The future-looking policy shows that the actual working set at any point
in time is small, and that accurate predictions of page reuse patterns
would produce high hit rates on physical memory sized caches. Figure 7
show that the frequency-based cyclic replacement causes less disk I/O than
LRU replacement without changing the hit rate. The figure also shows the
time savings caused by reduced disk I/O. The time savings are greater than
the disk I/O savings which indicates a more sequential access stream where
more transactions access the same cylinder and therefore do not require
disk arm repositioning.
Figure 6: The cumulative hit distribution over the
virtual address space of the memory-mapped cache file. 70% of the hits
occur in the first quarter of the memory-mapped cache file.
Figure 7: Disk I/O and hit rate tradeoffs of different
replacement strategies. The graph (a) plots disk I/O against hit rate of
the three replacement experiments. Note that lower x-values
are better than higher ones. The graph (b) shows the duration of each experiment.
6 Related Work
There exist a large body of research work on application-level buffer control
mechanisms. The external pagers in Mach 
and V  allow users to implement paging
between primary memory and disk. Cao et al. investigate a mechanism
to allow users to manage page replacement without degrading overall performance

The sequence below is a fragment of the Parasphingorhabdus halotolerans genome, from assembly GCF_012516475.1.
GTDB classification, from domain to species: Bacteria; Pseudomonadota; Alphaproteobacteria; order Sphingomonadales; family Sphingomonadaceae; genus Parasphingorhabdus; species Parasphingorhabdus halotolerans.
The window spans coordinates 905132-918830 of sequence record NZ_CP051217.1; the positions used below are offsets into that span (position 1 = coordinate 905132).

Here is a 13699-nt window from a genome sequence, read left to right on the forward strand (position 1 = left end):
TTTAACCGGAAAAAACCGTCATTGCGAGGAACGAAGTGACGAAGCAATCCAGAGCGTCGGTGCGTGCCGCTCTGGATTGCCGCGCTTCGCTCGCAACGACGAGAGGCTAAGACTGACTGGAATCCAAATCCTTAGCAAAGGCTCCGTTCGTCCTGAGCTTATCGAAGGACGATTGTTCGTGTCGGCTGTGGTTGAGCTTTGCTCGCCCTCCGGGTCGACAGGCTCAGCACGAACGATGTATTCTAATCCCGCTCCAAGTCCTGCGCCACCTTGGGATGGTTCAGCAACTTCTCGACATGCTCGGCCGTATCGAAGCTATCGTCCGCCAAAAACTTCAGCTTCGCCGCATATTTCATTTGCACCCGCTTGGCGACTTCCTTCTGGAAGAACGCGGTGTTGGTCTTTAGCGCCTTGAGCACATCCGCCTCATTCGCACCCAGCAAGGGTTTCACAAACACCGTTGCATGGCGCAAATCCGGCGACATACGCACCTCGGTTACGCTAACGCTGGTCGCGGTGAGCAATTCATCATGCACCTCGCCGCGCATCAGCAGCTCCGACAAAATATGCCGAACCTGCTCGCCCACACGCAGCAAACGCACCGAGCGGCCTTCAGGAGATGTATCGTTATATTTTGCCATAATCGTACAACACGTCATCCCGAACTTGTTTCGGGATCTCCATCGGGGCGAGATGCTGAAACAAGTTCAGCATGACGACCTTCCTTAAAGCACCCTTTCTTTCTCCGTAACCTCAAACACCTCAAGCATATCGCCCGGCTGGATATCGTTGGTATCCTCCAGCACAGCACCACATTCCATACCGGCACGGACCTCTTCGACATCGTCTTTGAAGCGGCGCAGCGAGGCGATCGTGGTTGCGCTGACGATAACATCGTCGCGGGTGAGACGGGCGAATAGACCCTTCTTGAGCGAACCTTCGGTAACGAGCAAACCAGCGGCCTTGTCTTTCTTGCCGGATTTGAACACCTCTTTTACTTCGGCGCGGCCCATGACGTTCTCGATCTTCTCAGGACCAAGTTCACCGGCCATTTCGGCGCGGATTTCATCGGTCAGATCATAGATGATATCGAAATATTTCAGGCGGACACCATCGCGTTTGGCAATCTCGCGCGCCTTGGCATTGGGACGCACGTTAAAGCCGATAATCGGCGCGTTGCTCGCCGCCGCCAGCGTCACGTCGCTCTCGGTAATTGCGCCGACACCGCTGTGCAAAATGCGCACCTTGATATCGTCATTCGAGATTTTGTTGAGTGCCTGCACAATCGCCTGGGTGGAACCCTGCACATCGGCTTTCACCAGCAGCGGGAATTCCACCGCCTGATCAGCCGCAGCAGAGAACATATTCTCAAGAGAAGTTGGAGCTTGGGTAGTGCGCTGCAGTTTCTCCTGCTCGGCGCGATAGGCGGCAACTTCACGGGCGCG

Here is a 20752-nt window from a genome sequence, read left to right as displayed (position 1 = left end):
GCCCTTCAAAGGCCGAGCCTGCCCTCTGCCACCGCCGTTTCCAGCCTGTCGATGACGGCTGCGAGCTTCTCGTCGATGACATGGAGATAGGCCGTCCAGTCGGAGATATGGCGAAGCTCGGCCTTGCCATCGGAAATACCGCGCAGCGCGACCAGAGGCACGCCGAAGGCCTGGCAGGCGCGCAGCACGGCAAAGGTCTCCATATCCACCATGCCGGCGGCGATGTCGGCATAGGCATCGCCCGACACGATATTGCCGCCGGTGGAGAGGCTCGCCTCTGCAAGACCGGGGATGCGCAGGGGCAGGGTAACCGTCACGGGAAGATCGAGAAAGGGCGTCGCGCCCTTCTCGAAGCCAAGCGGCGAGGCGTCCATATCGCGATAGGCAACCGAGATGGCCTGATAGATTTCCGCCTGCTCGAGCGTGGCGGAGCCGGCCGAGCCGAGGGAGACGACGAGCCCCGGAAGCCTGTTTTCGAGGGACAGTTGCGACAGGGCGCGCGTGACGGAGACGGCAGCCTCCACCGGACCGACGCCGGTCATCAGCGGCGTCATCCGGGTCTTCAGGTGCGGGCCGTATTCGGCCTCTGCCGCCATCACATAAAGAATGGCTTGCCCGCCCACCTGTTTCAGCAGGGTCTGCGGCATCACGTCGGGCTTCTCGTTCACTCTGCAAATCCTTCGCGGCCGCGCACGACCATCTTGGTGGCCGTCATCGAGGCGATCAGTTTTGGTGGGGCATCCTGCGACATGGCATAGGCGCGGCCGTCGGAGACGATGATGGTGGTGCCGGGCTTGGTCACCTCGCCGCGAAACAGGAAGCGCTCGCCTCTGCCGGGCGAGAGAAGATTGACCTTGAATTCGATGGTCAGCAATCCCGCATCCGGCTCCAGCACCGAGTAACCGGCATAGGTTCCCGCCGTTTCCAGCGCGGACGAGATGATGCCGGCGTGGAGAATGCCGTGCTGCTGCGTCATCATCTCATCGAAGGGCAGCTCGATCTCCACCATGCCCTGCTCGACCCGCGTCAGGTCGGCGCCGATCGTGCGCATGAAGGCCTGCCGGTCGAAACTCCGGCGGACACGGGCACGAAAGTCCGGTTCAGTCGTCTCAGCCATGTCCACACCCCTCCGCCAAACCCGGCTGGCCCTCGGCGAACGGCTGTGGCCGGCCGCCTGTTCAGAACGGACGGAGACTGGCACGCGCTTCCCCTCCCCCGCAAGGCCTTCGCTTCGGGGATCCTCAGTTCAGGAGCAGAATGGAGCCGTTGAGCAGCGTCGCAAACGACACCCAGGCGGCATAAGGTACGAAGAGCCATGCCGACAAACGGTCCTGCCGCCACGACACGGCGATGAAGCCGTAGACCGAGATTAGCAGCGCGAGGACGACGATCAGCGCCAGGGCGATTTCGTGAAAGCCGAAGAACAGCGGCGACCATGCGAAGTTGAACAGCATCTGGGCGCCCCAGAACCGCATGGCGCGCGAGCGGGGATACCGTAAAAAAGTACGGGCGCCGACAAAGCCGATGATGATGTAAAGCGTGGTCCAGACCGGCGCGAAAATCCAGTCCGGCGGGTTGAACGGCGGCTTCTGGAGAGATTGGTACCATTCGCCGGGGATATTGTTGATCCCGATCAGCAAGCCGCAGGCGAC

in a multi-programmed system .
Glass and Cao propose and evaluate in 
a kernel-level page replacement strategy SEQ that detects long sequences
of page faults and applies most-recently-used replacement to those sequences.
The frequency-based cyclic web cache replacement strategy proposed above
is specifically designed to generate more sequential page faults. We are
currently investigating the combined performance of SEQ buffer caches and
cyclic-frequency-based web caches.
7 Conclusions and Future Research
We showed that some design adjustments to the Squid
architecture can result in a significant reduction of disk I/O. Web workloads
exhibit much of the same reference characteristics as file system workloads.
As with any high performance application it is important to map file system
access patterns so that they mimic traditional workloads to exploit existing
operating caching features. Merely maintaining the first level directory
reference hierarchy and locality when mapping web objects to the file system
improved system the meta data caching and reduced the number of disk I/O's
The size and reuse patterns for web objects are also similar. The most
popular pages are small. Caching small objects in memory mapped files allows
most of the hits to be captured with no disk I/O at all. Using the combination
of locality-preserving file paths and memory-mapped files our simulations
resulted in disk I/O savings of over 70%.
Very large memory mapped caches significantly reduce the number of disk
I/O requests and produce high cache hit rates. Future work will concentrate
on replacement techniques that further reduce I/O from memory mapped caches
while maintaining high hit rates. Our experience with the future-looking
algorithm shows that there is an additional 10% reduction possible. Our
experience with the LRU algorithm suggests that managing small memory mapped
caches requires a tighter synchronization with the operating system memory
management system. Possibilities include extensions that allow application
management of pages, or knowledge of the current state of page allocation.
Our experiments do not account for overhead due to staleness of cached
objects and cache replacement strategies. However, our results should be
encouraging enough to motivate an implementation of some of the described